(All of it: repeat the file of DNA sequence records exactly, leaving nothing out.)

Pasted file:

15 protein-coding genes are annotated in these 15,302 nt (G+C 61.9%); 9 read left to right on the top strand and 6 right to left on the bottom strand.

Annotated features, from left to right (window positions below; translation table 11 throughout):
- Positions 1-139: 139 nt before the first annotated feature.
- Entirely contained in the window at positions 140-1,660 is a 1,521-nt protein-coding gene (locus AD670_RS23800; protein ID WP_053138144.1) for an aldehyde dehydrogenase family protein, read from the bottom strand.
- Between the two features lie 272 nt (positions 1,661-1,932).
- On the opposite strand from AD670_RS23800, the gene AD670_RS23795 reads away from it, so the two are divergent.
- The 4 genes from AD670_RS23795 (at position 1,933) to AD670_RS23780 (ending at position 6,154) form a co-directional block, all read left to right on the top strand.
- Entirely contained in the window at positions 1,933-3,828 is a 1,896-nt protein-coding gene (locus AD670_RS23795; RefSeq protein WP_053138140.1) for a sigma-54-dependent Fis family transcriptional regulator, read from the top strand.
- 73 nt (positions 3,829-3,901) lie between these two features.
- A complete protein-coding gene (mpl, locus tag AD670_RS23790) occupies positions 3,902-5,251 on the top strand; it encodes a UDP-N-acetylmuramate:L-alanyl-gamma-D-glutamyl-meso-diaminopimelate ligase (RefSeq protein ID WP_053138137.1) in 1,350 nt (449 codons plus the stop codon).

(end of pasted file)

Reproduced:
15 protein-coding genes are annotated in these 15,302 nt (G+C 61.9%); 9 read left to right on the top strand and 6 right to left on the bottom strand.

Annotated features, from left to right (window positions below; translation table 11 throughout):
- Positions 1-139: 139 nt before the first annotated feature.
- Entirely contained in the window at positions 140-1,660 is a 1,521-nt protein-coding gene (locus AD670_RS23800; protein ID WP_053138144.1) for an aldehyde dehydrogenase family protein, read from the bottom strand.
- Between the two features lie 272 nt (positions 1,661-1,932).
- On the opposite strand from AD670_RS23800, the gene AD670_RS23795 reads away from it, so the two are divergent.
- The 4 genes from AD670_RS23795 (at position 1,933) to AD670_RS23780 (ending at position 6,154) form a co-directional block, all read left to right on the top strand.
- Entirely contained in the window at positions 1,933-3,828 is a 1,896-nt protein-coding gene (locus AD670_RS23795; RefSeq protein WP_053138140.1) for a sigma-54-dependent Fis family transcriptional regulator, read from the top strand.
- 73 nt (positions 3,829-3,901) lie between these two features.
- A complete protein-coding gene (mpl, locus tag AD670_RS23790) occupies positions 3,902-5,251 on the top strand; it encodes a UDP-N-acetylmuramate:L-alanyl-gamma-D-glutamyl-meso-diaminopimelate ligase (RefSeq protein ID WP_053138137.1) in 1,350 nt (449 codons plus the stop codon).